“Take your son, your only son, the one you love, v'lech lecha, and go for yourself to the land of Moriah” (22:2). So begins the command of G-d demanding the sacrifice of Yitzchak. After waiting so long to have a child with Sarah, Abraham was commanded to take his child and return him to G-d. In the face of such a command Abraham was silent—or shall we say speechless?—unable to comprehend the Divine will even as he arose early to carry it out.
We tend to view Adam as a failure at life, unable to obey his only command from G-d. Noach was better, yet many see him as one who could have accomplished so much more than what he did. Only with the advent of Avraham do we have the person capable of bringing G-d’s message to mankind.
“And Terach’s years were 205 years, and Terach died in Charan. G-d said to Abram, Go away from your land, your birthplace and from your father’s house to a land that I will show you” (11:30-12:1).
One of the central motifs of the biblical narrative is food. Matzah, manna, mei merivah highlight the crucial role of food in shaping the course of Jewish history. The entire course of human destiny was changed due to Adam and Eve’s eating from the eitz hada'at.
Our patriarchs and matriarchs did not have easy lives. Each faced problems of famine, of wandering from place to place, of foreign rulers, and of course, problems with their children. Our founding mothers and fathers often disagreed, sharply at times, on the most basic of decisions relating to the raising of their families. The dispute between Abraham and Sarah as to the place of Yishmael in their household was so fierce that G-d had to intervene, instructing Abraham to listen to Sarah (whose insight was apparently much better than her husband's).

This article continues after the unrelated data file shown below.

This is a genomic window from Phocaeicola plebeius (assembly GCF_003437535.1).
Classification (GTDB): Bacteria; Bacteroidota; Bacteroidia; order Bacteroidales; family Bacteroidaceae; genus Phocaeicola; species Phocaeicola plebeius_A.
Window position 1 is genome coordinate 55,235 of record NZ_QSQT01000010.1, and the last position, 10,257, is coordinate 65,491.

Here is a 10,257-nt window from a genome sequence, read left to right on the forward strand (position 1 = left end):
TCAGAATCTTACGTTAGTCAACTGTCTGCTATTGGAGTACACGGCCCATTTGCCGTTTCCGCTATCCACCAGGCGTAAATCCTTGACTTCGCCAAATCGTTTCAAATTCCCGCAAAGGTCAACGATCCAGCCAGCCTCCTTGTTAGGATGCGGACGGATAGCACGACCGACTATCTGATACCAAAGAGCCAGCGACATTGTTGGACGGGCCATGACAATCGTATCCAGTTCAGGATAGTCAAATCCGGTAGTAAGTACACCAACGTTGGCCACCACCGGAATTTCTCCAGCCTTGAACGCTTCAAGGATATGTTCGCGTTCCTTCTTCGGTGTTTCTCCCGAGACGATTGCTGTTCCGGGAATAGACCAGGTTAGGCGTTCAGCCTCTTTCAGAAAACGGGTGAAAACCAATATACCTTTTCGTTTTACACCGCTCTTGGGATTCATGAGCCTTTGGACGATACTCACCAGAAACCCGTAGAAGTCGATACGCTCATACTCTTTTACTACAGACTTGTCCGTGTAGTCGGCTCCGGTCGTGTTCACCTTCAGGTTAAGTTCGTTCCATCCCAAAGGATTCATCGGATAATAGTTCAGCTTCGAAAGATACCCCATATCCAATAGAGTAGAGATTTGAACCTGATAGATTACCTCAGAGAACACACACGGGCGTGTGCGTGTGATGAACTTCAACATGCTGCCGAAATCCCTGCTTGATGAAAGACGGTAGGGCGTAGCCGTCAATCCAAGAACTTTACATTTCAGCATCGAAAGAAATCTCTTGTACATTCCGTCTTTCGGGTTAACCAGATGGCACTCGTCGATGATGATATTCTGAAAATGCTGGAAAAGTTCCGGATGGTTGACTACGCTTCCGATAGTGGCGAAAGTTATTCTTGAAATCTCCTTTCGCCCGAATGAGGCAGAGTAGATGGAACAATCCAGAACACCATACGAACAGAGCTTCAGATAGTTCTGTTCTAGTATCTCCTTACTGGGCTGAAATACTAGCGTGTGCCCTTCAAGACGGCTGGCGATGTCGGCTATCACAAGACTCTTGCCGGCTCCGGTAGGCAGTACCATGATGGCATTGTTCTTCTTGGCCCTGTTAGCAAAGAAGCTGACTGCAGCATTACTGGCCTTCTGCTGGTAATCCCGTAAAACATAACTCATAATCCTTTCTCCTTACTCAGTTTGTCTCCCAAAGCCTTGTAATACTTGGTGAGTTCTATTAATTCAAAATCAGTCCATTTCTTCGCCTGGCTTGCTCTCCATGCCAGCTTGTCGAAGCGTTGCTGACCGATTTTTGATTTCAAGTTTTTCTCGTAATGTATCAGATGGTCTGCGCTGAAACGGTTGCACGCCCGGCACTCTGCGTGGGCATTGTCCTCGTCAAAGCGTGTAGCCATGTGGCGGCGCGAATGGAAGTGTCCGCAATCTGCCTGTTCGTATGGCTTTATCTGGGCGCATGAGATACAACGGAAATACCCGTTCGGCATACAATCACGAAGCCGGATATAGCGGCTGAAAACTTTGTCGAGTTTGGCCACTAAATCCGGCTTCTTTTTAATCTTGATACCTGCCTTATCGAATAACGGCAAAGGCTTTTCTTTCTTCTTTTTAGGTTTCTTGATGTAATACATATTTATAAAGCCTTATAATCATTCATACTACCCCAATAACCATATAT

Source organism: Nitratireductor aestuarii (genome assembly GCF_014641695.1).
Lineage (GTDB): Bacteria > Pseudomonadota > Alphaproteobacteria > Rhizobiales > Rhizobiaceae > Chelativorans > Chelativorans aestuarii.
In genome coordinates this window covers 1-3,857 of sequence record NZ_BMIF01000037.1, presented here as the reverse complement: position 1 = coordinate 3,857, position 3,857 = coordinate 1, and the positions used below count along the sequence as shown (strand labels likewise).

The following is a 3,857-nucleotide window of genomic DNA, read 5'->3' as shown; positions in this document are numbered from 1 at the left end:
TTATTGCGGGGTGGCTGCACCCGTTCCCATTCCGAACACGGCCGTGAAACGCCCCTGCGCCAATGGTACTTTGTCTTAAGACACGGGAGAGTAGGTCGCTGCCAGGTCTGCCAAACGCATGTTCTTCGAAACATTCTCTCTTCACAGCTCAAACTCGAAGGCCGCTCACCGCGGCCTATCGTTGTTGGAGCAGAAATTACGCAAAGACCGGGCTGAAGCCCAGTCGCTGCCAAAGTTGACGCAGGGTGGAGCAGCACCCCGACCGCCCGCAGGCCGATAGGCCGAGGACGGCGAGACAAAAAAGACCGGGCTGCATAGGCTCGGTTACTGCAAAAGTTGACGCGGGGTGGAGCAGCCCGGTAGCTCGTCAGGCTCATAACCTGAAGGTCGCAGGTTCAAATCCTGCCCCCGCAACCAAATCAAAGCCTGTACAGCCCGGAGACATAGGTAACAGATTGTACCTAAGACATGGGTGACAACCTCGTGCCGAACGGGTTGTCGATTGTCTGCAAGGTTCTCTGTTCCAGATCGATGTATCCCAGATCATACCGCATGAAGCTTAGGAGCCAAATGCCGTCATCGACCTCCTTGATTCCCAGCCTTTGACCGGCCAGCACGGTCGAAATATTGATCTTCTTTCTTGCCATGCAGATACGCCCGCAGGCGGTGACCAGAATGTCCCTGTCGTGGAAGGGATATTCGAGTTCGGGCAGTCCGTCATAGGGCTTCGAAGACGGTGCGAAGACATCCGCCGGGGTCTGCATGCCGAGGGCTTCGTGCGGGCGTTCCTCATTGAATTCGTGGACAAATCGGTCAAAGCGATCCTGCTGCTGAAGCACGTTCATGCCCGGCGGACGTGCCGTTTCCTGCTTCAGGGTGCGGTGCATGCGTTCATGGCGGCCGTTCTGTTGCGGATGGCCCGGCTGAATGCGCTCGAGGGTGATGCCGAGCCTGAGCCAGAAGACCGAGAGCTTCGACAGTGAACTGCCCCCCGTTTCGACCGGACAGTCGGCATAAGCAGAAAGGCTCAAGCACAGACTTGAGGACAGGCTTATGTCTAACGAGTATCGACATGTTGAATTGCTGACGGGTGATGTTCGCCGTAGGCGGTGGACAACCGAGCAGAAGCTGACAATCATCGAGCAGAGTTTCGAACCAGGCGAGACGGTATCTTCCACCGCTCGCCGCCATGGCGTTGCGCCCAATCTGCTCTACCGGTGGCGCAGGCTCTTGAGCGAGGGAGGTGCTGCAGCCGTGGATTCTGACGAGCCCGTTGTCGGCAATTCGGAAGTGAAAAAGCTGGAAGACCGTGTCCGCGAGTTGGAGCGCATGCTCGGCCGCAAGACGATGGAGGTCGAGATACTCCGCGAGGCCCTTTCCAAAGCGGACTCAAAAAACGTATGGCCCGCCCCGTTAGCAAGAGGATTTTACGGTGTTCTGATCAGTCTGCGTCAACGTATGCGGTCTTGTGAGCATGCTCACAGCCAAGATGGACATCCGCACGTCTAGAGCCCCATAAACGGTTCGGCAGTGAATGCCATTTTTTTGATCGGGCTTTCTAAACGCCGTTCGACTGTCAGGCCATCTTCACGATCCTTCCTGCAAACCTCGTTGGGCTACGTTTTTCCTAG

Names play a significant role in Jewish thought. A cursory glance at the names given to the twelve tribes signifies the importance of each name. Noach, Moshe, and Yitzchak had their names chosen to commemorate events surrounding their births. And of course, the Torah records many instances where a name was changed, signifying a change in the status of the person. Of our three patriarchs, Abraham and Yaakov both had their names changed by G-d. Only Yitzchak remained Yitzchak his entire life.
Judaism eschews extremism. This obligation to be moderate is codified into law by no less an authority than the Rambam; it is, as he points out, "the path of G-d" (Deot 2:7). Furthermore, the goal is not limited to the development of traits of moderation in our attitude towards money, food, or honour; it is to make them second nature to us.